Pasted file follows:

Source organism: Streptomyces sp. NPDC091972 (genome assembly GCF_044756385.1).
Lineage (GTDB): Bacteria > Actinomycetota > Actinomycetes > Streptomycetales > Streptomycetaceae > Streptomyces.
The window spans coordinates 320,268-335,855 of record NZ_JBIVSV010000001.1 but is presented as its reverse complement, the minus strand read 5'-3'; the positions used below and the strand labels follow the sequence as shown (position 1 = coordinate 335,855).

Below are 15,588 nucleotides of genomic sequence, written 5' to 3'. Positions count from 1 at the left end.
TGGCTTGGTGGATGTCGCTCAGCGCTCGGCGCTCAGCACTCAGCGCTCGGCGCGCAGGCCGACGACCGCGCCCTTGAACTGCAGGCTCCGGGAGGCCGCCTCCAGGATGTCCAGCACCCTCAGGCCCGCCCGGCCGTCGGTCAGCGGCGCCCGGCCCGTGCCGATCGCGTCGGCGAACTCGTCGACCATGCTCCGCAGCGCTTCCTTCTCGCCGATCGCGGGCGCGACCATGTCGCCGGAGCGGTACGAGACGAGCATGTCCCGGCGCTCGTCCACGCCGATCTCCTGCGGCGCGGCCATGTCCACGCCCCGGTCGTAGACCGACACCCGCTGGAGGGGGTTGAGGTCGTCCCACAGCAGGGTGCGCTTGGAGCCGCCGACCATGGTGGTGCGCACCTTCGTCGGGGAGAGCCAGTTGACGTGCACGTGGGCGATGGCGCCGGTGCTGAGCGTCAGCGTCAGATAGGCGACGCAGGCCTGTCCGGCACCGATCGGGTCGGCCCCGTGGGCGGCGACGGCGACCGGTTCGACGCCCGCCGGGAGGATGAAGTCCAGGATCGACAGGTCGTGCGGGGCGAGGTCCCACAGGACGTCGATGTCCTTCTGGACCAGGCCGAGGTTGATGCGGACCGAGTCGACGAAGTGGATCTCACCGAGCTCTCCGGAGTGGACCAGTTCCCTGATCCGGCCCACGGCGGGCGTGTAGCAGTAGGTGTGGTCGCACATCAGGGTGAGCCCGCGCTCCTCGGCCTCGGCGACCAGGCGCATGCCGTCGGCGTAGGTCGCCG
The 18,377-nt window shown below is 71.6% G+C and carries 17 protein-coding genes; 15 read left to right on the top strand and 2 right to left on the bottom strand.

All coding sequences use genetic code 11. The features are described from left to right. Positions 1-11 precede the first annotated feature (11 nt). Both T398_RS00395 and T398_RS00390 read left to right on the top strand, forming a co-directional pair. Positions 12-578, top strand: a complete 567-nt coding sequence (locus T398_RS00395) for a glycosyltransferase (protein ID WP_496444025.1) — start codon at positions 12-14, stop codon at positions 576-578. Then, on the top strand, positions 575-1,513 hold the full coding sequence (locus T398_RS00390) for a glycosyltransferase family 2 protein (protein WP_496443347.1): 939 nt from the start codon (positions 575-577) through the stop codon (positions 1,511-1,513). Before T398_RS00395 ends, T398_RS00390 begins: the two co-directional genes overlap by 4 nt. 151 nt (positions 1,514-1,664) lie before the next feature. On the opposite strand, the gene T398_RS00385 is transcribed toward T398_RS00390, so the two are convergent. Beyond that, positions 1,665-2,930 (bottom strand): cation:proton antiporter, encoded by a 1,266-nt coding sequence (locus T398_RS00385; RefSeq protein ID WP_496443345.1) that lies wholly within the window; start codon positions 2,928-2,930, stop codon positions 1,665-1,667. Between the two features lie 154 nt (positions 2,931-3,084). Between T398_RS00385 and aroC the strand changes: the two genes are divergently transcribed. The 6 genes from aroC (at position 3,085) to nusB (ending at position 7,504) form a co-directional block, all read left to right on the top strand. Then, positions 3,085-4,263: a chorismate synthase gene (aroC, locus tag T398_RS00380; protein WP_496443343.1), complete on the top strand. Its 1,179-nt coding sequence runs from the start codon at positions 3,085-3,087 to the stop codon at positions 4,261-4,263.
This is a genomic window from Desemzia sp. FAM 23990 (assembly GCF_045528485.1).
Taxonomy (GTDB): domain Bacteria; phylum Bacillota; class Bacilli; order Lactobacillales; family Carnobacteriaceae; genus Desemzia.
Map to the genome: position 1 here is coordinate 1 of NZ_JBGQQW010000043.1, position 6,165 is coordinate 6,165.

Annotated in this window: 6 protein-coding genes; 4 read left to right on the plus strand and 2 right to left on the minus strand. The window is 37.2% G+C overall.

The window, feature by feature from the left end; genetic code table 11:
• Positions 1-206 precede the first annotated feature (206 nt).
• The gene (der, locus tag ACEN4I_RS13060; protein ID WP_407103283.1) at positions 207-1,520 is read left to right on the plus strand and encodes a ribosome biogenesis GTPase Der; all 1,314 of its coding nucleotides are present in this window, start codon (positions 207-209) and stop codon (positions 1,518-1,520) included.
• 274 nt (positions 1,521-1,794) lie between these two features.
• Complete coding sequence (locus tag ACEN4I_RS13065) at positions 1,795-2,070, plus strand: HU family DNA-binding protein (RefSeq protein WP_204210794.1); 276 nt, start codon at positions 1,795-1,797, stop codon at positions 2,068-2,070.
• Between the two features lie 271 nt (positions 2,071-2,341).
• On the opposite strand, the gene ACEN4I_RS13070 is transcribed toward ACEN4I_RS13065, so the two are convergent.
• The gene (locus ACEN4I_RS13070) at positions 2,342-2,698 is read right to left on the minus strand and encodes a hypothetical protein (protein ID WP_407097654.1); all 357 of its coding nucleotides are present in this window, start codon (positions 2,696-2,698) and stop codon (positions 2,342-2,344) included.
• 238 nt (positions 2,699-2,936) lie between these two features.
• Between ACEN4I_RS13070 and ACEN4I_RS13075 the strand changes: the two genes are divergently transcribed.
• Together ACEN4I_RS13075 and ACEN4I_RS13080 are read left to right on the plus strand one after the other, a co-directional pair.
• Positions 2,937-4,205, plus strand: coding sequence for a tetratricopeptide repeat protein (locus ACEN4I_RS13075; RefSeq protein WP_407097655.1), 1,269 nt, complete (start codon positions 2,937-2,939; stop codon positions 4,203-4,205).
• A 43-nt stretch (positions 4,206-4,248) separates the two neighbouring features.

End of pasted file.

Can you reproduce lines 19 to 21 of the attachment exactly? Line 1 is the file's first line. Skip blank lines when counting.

• The gene (locus ACEN4I_RS13070) at positions 2,342-2,698 is read right to left on the minus strand and encodes a hypothetical protein (protein ID WP_407097654.1); all 357 of its coding nucleotides are present in this window, start codon (positions 2,696-2,698) and stop codon (positions 2,342-2,344) included.
• 238 nt (positions 2,699-2,936) lie between these two features.
• Between ACEN4I_RS13070 and ACEN4I_RS13075 the strand changes: the two genes are divergently transcribed.